Our main entry point into Tulimani Community has been the Kamulo Self-Help Group, which is comprised of 32 farming households that are working together to address water and food scarcity in their region. On average, we work with a self-help group for five years. So, this is just the beginning of our partnership with this group! These members will be our hands in feet in both constructing water projects and spreading the message of good hygiene and sanitation to everyone.

Sand Dam

After the community picked the spot, our technical team went in and proved the viability by finding a good foundation of bedrock. Now, our engineers are busy drawing up the blueprints. We estimate the dam will be 25.2 meters long and 4.55 meters high.

We are unified with this community to address the water shortage. As more sand dams are built, the environment will continue to transform. As the sand dams mature and build up more sand, the water tables will rise. Along with these sand dams, hand-dug wells (check out the hand-dug well being installed next to this dam) will be installed to give locals a good, safe way to access that water.

With these projects, clean water will be brought closer to hundreds of people in Tulimani Commuity.


The hygiene and sanitation levels in this community are very low. The community members attempt to sustain a clean environment although it’s quite difficult for them. They use ash to reduce the odor in their latrines. Their biggest areas in need of improvement are water treatment, water hygiene, compound hygiene, hand washing habits, and latrine hygiene.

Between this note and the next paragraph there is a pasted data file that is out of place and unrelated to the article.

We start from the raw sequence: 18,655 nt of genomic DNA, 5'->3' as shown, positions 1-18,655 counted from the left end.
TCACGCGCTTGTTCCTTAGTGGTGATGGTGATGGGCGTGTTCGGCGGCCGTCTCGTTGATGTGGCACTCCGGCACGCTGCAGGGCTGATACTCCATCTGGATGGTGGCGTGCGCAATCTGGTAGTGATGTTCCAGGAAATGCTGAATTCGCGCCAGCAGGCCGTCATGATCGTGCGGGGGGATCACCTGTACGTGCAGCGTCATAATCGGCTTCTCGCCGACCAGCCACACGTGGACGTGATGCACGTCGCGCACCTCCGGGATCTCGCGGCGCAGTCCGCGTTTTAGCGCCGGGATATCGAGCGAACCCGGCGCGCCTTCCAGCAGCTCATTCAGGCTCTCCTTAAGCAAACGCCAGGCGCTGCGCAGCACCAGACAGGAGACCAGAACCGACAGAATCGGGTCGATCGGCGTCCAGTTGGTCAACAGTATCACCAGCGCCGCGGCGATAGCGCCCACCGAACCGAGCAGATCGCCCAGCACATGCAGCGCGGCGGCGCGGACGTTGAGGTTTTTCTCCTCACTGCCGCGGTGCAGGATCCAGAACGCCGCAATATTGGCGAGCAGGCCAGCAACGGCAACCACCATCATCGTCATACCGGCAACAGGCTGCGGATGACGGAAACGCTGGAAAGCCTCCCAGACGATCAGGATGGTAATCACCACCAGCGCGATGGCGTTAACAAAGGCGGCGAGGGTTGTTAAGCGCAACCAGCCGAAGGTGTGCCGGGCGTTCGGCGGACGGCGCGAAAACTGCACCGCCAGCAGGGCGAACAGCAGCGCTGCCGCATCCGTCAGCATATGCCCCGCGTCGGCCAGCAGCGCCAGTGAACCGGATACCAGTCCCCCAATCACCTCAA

“The current state of hygiene and sanitation in the area is not well established or maintained because of insufficient water in the region,” said Mwathi Musyoka.

“The latrines are rarely cleaned, but ever so often we use ash to emit the odor. Washing hands is not very habitual.”

We will hold hygiene and sanitation training sessions with members of the Kamulo Self-Help Group, which are also open to non-members. These will teach about important hygiene practices and daily habits to establish in the community at the personal and household levels. Taking good care of self and environment will make for a healthy community.

Most households have poor compound hygiene and their general hygiene and sanitation standards are low. In relation to this, they need improvement on compound hygiene, effective water treatment methods, handwashing training, soap making lessons and knowledge of disease transmission routes. The members of this group seem to have little knowledge on hygiene and sanitation. This also exposes them to risks of contracting diseases such as cholera, typhoid, diarrhea and stomachaches.

Project Updates

07/16/2019: Tulimani Community Sand Dam Underway!

A severe clean water shortage in Tulimani drains people’s time, energy, and health. Thanks to your generosity, we’re working to install a clean water point and much more.

Get to know your community through the introduction and pictures we’ve posted, and read about this water, sanitation and hygiene project. We look forward to reaching out with more good news!

The Water Project : kenya19198-collecting-water

Project Photos

Project Type

Sand Dam

Seasonal streams (and the sand they carry) are trapped by dams, replenishing the water table and allowing for adjacent hand-dug wells. Almost completely led by community-supplied sweat and materials, and under the supervision of engineers, dams are strategically placed within those dry river-beds. The next time it rains, flood-waters are trapped.

With a sand dam, this trapped sand begins to hold millions of gallons of rainwater. Soon enough, sand reaches the top of the dam, allowing water to continue downstream – where it meets the next dam. The result? A regional water table is restored.


Project Sponsor - Barbara Belle Ash Dougan Family Foundation